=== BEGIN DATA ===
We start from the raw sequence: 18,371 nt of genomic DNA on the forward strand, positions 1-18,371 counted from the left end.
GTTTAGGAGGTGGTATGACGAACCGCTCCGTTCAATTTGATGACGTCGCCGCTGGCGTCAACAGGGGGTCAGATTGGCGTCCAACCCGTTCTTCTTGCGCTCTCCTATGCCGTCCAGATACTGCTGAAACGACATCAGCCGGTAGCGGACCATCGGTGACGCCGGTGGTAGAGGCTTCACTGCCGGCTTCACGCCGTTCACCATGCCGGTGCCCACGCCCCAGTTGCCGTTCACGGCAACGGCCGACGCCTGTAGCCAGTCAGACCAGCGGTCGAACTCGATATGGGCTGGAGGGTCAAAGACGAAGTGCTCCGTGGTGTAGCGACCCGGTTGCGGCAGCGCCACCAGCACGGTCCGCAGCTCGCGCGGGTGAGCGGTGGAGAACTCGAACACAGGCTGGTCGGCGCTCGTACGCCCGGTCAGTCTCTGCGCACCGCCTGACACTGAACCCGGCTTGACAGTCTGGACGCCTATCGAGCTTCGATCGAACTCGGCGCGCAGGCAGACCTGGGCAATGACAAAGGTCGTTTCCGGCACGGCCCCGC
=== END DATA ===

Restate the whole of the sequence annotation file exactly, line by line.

We start from the raw sequence: 18,371 nt of genomic DNA on the forward strand, positions 1-18,371 counted from the left end.
GTTTAGGAGGTGGTATGACGAACCGCTCCGTTCAATTTGATGACGTCGCCGCTGGCGTCAACAGGGGGTCAGATTGGCGTCCAACCCGTTCTTCTTGCGCTCTCCTATGCCGTCCAGATACTGCTGAAACGACATCAGCCGGTAGCGGACCATCGGTGACGCCGGTGGTAGAGGCTTCACTGCCGGCTTCACGCCGTTCACCATGCCGGTGCCCACGCCCCAGTTGCCGTTCACGGCAACGGCCGACGCCTGTAGCCAGTCAGACCAGCGGTCGAACTCGATATGGGCTGGAGGGTCAAAGACGAAGTGCTCCGTGGTGTAGCGACCCGGTTGCGGCAGCGCCACCAGCACGGTCCGCAGCTCGCGCGGGTGAGCGGTGGAGAACTCGAACACAGGCTGGTCGGCGCTCGTACGCCCGGTCAGTCTCTGCGCACCGCCTGACACTGAACCCGGCTTGACAGTCTGGACGCCTATCGAGCTTCGATCGAACTCGGCGCGCAGGCAGACCTGGGCAATGACAAAGGTCGTTTCCGGCACGGCCCCGC